Alex Sadler, JHU:
Argentina is not new to political uncertainty. The soccer-crazed, meat-loving country has faced countless military coups and has historically fluctuated between populism and right-wing dictatorship. Today, democratically stable Argentina meets a different challenge. With a troubling economy and a polarizing president, Argentina faces a presidential election next month. Daniel Scioli, current governor of Buenos Aires and President Cristina Kirchner’s handpicked successor leads the polls as the campaign enters the last 30 days. The latest polls has Scioli 2 points from breaking the 40 percent threshold that would lead to an outright victory in October instead of leading to a December runoff election.
Despite Scioli’s popularity in the polls, many Argentinians remain skeptical of Scioli’s intentions. Some speculate that Scioli will merely be a puppet with the strings pulled by Kirchner. A recent New York Times article highlights Scioli’s position changes as merely acquiescing to the wishes of President Kirchner. Scioli shifted away from his business friendly views to secure Mrs. Kirchner’s endorsement last spring. While some label Scioli negatively for following many of President Kirchner’s viewpoints, others are looking forward to the progression of “Kirchernismo.” The president of the highly active human rights group Abuelas de Plaza de Mayo, Estela Barnes de Carlotto had this to say about Scioli, “I think Scioli will continue the project of Cristina, which is what we have always wanted. He is a faithful man, a different man, and a good man. He may also serve as a good transition as we await the return of transition.” Although a President cannot serve more than two consecutive terms in Argentina, there is no limit on total terms that can be served. Many Argentinians think that the next President will merely serve as a placeholder to await the return of President Kirchner.
As the upcoming October 4th debate looms, Mauricio Macri, second in the polls and Mayor of Buenos Aires, and Sergio Massa, Mayor of Tigre, have pledged to attend while frontrunner Scioli has yet to confirm his presence. Speaking on Scioli’s hesitance, Mr. Massa stated that Scioli has yet to confirm because “[Scioli] is afraid that Cristina [Kirchner] will punish him.” Scioli, always quick to respond, stated that he did not believe debating was necessary as he has been open about his platforms and ideologies and would much rather spend his time talking to the people around the country than politicians in Buenos Aires. In an interview with Argentinian radio station Radio Mitre, Mr. Macri said that not having Scioli at the debate will be strange and “not what Argentinians expect.” Political scientist Julio Bárbaro claims that Scioli is not debating because he knows he will not win. “To me, this will negatively affect his image and he will take a hit in the polls.”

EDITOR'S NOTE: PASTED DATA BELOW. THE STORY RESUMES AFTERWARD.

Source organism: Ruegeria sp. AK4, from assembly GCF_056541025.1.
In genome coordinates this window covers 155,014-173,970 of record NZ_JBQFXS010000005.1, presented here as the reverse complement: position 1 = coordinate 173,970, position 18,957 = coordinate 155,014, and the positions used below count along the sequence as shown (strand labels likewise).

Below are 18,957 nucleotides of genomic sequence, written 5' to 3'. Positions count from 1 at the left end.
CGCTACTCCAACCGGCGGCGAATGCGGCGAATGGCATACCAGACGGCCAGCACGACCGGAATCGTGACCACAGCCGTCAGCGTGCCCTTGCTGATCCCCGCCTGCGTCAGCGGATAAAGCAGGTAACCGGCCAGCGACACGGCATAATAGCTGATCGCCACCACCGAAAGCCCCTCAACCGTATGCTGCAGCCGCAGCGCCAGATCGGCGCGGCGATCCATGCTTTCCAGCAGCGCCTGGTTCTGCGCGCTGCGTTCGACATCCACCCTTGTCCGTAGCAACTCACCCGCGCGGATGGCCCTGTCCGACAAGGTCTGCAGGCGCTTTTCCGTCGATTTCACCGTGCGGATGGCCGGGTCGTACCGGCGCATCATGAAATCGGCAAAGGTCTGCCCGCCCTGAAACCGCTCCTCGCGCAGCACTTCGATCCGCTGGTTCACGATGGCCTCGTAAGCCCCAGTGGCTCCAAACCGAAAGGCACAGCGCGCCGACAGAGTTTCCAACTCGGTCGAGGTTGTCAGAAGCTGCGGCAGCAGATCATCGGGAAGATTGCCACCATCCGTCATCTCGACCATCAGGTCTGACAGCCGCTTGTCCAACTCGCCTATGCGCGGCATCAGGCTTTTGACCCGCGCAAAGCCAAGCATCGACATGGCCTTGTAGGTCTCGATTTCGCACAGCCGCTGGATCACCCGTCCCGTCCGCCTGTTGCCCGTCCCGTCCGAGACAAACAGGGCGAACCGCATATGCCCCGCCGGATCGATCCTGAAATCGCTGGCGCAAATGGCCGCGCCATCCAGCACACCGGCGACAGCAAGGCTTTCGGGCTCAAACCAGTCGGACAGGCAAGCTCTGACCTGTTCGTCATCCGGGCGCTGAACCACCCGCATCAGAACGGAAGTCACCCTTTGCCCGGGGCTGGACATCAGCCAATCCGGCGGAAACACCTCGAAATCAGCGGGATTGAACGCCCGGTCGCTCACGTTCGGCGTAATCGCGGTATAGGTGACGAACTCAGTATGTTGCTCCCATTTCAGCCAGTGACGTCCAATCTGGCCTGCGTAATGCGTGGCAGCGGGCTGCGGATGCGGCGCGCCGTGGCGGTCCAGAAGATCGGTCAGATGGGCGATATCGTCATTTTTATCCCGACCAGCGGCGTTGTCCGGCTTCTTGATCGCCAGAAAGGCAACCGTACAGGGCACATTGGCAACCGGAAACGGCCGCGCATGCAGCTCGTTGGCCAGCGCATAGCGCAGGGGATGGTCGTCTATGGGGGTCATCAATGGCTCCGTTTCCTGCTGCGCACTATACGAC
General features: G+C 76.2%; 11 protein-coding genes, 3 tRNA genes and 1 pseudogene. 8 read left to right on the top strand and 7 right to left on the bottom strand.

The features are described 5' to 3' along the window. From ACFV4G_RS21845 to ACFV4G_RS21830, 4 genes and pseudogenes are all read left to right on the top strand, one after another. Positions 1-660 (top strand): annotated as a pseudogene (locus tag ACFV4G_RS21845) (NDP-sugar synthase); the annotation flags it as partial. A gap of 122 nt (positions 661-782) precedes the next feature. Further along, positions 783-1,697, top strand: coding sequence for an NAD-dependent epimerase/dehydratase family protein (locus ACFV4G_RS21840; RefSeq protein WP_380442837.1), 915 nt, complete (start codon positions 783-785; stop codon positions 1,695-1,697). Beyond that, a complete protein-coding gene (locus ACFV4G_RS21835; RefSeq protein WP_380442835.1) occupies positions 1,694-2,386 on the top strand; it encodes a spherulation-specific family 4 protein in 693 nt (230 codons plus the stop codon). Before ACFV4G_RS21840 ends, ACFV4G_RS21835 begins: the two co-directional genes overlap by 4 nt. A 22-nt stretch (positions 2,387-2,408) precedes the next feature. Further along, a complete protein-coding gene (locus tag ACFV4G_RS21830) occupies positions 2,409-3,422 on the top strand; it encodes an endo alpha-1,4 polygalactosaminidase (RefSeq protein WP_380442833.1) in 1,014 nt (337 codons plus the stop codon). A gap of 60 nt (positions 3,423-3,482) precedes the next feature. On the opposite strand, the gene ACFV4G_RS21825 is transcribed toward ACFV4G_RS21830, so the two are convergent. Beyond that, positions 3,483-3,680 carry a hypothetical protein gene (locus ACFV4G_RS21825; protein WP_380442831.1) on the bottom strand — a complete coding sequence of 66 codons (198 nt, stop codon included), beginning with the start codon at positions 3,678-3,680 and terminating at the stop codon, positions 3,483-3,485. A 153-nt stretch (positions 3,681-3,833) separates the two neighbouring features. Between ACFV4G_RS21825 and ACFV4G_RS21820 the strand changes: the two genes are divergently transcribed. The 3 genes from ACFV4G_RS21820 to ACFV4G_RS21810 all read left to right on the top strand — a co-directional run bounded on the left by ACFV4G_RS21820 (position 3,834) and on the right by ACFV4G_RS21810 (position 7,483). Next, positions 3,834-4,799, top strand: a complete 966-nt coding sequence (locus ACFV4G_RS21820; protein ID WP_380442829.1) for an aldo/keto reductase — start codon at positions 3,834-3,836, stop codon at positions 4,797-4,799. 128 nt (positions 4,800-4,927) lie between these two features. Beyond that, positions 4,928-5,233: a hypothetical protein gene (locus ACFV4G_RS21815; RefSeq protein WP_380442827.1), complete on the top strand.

While many are quick to call out Scioli for his blind faith to Cristina, Scioli himself has employed a campaign strategy of building on the accomplishments left by his predecessor. “We are going to continue building on what has already been built”, said Scioli in a recent press conference unrolling his education platform. “Our needs change as the country progresses. Argentina needed the Universal Child Allowance for all of our children to attend school… And now we need to enhance the quality of education in our schools. That is development.”
The October 25th elections have many Argentinians eager about having a president without the last name Kirchner for the first time in 12 years. While most political pundits expect a Scioli victory, some caution that without an outright majority victory in October, a December runoff will put Scioli in a precarious position. A December runoff – likely between Scioli and Macri – would leave Massa supporters in a powerful position as their swing votes could leverage enough power to choose the next president. We are now less than one month from the presidential elections and while there is a clear-cut front-runner, uncertainty remains. Will Scioli be a Kirchner-controlled president? Can Macri garner enough Massa supporters to pull off a huge upset? If we have learned anything from Argentina’s colorful history it is this: Expect the unexpected.